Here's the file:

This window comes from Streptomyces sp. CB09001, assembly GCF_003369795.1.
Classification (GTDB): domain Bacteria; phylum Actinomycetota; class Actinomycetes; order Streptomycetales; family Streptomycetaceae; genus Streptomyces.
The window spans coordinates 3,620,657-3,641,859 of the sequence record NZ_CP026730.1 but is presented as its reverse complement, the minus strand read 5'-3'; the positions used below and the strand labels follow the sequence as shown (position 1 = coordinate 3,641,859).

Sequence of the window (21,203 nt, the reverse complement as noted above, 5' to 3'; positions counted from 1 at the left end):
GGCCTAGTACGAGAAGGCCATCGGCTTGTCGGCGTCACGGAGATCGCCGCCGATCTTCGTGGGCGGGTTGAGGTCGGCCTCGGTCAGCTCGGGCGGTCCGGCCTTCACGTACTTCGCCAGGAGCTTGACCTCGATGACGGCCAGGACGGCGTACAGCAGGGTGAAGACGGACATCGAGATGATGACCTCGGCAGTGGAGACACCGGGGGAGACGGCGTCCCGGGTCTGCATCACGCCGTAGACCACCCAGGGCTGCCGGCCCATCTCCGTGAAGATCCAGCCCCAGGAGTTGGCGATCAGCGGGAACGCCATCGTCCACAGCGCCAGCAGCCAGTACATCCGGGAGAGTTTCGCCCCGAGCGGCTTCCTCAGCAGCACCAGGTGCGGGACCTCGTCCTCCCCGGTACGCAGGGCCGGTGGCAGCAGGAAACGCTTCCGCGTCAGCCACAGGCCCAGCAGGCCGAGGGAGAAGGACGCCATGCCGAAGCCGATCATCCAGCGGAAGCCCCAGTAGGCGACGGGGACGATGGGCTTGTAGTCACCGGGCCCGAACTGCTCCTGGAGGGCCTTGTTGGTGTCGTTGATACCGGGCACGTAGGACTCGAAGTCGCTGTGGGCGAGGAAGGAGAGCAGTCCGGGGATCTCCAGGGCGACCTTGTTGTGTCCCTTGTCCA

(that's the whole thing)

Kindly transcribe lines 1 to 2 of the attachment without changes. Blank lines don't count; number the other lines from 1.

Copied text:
This window comes from Streptomyces sp. CB09001, assembly GCF_003369795.1.
Classification (GTDB): domain Bacteria; phylum Actinomycetota; class Actinomycetes; order Streptomycetales; family Streptomycetaceae; genus Streptomyces.